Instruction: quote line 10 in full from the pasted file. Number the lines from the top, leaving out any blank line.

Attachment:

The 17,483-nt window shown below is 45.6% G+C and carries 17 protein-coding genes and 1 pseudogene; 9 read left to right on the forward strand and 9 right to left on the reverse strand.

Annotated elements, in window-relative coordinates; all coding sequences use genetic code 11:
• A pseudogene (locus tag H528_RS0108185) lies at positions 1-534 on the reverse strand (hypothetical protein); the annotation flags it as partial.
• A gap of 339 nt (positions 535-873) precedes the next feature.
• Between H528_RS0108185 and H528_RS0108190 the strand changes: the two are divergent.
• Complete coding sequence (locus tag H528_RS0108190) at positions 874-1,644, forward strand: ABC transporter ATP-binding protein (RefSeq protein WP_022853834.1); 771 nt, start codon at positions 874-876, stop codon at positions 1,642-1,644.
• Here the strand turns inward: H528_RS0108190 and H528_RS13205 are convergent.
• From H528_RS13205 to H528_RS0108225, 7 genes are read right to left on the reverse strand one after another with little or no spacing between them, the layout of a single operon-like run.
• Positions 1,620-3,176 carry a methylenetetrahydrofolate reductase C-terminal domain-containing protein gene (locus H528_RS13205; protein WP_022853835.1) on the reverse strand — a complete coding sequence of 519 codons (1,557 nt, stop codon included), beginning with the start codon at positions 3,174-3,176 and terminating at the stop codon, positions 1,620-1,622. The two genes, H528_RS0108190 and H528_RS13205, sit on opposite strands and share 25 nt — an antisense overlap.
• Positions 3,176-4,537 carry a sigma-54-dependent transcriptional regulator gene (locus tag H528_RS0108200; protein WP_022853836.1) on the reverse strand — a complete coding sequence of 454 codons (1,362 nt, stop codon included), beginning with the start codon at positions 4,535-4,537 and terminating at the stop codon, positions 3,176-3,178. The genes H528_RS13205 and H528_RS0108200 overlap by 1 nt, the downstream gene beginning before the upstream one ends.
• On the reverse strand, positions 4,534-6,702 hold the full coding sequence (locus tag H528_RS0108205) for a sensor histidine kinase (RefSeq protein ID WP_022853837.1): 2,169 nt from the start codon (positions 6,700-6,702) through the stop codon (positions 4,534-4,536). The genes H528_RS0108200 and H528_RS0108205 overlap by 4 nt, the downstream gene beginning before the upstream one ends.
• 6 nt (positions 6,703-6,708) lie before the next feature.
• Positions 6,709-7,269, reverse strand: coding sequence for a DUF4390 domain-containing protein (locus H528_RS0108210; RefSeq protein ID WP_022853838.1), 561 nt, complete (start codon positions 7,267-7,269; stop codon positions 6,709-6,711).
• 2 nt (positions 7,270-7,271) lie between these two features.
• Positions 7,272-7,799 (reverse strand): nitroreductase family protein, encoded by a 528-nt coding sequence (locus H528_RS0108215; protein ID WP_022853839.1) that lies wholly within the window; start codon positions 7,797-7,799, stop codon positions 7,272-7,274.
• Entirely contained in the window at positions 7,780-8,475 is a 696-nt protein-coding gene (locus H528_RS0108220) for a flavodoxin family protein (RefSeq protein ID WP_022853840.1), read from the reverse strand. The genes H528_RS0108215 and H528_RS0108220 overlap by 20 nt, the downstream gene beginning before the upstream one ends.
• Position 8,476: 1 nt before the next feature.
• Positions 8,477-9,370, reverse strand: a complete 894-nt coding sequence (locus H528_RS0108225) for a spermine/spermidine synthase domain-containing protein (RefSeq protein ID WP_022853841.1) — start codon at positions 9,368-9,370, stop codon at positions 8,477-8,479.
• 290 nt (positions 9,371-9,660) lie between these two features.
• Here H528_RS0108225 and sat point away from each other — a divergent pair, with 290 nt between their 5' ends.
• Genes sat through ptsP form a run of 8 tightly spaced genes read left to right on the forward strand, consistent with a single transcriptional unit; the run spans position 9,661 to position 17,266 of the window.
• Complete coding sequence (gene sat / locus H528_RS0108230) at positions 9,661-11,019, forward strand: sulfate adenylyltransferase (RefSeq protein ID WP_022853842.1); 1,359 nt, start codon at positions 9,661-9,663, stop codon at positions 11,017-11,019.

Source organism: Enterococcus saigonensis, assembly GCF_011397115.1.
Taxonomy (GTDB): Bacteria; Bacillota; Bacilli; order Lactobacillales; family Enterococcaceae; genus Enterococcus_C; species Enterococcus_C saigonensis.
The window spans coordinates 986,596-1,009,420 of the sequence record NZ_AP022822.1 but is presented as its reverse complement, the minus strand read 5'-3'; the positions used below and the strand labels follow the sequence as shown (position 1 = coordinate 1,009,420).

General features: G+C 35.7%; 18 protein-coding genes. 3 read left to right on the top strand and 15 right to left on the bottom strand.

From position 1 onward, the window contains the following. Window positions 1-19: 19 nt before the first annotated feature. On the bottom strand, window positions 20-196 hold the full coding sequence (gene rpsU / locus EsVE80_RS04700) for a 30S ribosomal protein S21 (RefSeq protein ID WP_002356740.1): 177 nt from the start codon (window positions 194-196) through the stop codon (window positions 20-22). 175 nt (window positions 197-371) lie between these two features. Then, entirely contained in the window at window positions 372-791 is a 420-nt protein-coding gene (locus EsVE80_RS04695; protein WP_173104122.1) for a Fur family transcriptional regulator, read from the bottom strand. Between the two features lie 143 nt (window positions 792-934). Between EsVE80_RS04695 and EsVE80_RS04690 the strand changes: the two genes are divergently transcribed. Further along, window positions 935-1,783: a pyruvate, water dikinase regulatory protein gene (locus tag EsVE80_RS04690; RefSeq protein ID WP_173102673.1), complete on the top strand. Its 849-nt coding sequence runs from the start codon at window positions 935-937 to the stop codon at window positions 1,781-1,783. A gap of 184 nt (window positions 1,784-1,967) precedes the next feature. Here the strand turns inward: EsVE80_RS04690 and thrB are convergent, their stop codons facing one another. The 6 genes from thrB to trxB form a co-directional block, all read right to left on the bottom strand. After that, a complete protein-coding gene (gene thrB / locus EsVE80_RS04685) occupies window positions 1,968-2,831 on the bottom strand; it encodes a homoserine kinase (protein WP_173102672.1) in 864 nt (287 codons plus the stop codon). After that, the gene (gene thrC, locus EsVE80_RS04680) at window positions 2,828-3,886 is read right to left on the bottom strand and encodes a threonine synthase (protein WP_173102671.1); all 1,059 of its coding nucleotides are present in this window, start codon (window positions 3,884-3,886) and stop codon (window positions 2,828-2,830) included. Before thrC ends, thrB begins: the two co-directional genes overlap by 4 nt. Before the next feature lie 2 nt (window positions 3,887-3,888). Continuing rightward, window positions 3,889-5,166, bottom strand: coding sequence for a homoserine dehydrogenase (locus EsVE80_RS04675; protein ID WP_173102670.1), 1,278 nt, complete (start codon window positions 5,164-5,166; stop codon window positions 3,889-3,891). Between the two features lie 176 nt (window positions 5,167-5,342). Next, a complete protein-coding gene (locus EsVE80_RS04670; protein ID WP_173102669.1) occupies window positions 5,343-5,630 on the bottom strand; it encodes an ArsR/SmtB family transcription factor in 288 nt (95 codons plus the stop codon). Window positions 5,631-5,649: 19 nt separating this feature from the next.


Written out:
• Positions 3,176-4,537 carry a sigma-54-dependent transcriptional regulator gene (locus tag H528_RS0108200; protein WP_022853836.1) on the reverse strand — a complete coding sequence of 454 codons (1,362 nt, stop codon included), beginning with the start codon at positions 4,535-4,537 and terminating at the stop codon, positions 3,176-3,178. The genes H528_RS13205 and H528_RS0108200 overlap by 1 nt, the downstream gene beginning before the upstream one ends.